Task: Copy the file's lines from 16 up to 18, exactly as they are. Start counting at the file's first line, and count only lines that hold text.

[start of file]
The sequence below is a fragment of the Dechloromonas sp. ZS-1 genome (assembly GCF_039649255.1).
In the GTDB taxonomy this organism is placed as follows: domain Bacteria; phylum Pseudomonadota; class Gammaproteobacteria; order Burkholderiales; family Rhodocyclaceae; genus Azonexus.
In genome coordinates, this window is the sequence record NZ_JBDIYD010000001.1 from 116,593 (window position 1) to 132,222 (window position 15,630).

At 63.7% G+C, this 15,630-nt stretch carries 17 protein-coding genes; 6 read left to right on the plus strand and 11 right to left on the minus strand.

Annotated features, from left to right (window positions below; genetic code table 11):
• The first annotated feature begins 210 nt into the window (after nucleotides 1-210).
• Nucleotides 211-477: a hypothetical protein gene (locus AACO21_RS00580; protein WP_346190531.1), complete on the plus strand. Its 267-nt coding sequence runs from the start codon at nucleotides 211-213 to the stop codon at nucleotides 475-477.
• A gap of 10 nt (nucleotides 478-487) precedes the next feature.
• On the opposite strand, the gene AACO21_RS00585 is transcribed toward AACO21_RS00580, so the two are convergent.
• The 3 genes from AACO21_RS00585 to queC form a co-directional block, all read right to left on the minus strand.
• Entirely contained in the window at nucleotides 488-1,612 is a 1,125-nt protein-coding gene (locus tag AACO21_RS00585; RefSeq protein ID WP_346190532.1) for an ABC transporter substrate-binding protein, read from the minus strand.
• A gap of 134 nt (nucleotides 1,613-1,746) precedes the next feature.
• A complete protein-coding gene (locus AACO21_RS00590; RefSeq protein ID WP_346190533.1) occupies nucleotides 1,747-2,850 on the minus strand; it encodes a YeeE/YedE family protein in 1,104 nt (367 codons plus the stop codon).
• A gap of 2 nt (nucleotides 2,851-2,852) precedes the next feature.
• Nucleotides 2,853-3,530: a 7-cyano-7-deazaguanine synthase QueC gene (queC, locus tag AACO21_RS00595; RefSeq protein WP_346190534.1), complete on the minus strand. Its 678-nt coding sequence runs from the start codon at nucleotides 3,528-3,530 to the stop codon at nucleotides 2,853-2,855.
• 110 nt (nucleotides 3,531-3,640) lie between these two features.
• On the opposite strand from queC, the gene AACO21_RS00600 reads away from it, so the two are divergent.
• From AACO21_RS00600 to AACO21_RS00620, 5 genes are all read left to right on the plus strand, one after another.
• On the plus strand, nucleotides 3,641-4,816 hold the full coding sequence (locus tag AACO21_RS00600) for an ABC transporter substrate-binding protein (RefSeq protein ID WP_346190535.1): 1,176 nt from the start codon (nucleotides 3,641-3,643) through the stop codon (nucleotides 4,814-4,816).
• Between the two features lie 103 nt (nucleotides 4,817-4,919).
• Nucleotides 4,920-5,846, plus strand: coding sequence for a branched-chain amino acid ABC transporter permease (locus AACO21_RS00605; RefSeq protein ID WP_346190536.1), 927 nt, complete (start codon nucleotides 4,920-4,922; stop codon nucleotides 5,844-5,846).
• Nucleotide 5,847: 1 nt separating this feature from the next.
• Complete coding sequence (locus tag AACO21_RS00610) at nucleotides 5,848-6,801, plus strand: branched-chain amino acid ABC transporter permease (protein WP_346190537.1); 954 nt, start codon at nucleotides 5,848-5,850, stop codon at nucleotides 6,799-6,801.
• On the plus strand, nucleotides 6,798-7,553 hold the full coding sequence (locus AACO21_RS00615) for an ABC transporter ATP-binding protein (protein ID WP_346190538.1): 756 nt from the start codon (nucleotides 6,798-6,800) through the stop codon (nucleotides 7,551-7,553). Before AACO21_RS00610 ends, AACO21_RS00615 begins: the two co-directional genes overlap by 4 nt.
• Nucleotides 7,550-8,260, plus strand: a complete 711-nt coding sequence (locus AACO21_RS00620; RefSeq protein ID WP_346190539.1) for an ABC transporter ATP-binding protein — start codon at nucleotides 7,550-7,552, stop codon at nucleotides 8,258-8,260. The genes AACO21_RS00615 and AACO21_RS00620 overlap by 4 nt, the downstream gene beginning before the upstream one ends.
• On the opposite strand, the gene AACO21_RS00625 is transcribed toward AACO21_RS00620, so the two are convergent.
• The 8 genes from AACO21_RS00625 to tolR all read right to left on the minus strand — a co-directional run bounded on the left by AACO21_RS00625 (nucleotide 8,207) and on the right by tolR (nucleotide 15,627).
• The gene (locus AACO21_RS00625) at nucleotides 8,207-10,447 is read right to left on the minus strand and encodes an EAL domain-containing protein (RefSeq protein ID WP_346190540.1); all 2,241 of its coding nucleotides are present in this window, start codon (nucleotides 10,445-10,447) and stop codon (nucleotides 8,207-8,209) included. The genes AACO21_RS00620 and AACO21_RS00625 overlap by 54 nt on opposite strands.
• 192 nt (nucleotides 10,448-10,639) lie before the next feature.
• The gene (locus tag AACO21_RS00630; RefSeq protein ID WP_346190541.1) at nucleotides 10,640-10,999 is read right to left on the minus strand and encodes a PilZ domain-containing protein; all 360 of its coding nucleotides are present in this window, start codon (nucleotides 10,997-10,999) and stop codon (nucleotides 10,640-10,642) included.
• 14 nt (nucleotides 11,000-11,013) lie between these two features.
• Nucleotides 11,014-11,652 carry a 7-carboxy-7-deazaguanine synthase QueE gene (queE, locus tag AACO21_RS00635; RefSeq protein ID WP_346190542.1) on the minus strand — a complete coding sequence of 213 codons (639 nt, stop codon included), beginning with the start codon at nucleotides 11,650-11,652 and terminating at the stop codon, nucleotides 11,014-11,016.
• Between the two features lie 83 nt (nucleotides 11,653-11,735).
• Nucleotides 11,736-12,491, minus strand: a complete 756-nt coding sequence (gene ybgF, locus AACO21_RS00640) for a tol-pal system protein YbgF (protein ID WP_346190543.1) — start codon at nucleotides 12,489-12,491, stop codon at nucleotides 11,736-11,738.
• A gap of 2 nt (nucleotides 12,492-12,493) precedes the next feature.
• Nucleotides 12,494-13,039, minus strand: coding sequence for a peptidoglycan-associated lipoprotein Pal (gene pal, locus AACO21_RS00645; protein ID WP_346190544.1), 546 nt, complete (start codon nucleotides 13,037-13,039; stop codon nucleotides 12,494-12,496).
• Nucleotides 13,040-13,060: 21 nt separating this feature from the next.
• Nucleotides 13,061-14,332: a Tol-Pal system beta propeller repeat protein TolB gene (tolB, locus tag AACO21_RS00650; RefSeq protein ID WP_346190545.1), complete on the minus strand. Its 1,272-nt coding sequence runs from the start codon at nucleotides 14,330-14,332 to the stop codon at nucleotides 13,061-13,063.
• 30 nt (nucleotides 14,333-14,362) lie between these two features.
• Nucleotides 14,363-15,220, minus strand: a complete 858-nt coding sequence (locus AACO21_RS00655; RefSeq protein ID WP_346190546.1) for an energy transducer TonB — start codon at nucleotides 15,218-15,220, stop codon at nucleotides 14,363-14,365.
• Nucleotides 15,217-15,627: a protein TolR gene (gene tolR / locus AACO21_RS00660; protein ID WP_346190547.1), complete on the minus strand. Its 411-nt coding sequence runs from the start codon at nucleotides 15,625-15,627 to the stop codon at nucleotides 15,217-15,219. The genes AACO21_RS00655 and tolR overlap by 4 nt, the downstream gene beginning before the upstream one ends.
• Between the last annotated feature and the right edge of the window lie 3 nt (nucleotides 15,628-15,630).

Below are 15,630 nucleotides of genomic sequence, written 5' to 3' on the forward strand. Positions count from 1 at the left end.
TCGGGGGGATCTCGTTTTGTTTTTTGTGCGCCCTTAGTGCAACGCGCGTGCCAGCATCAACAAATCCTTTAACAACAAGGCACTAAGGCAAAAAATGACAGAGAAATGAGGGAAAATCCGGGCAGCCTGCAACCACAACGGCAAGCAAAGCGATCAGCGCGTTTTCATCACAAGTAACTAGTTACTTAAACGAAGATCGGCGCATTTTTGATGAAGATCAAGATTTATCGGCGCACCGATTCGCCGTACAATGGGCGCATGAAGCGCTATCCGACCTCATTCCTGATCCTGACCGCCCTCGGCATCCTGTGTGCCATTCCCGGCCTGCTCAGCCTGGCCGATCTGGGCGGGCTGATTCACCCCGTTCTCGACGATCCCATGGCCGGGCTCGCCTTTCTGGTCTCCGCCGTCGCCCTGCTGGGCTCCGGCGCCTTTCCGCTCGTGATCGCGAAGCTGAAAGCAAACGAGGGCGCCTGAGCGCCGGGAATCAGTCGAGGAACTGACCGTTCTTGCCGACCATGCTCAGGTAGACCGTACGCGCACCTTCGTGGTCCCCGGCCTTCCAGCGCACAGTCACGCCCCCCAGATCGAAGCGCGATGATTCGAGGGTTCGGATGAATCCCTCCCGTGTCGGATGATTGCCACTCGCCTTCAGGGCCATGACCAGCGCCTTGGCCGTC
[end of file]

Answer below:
• 110 nt (nucleotides 3,531-3,640) lie between these two features.
• On the opposite strand from queC, the gene AACO21_RS00600 reads away from it, so the two are divergent.
• From AACO21_RS00600 to AACO21_RS00620, 5 genes are all read left to right on the plus strand, one after another.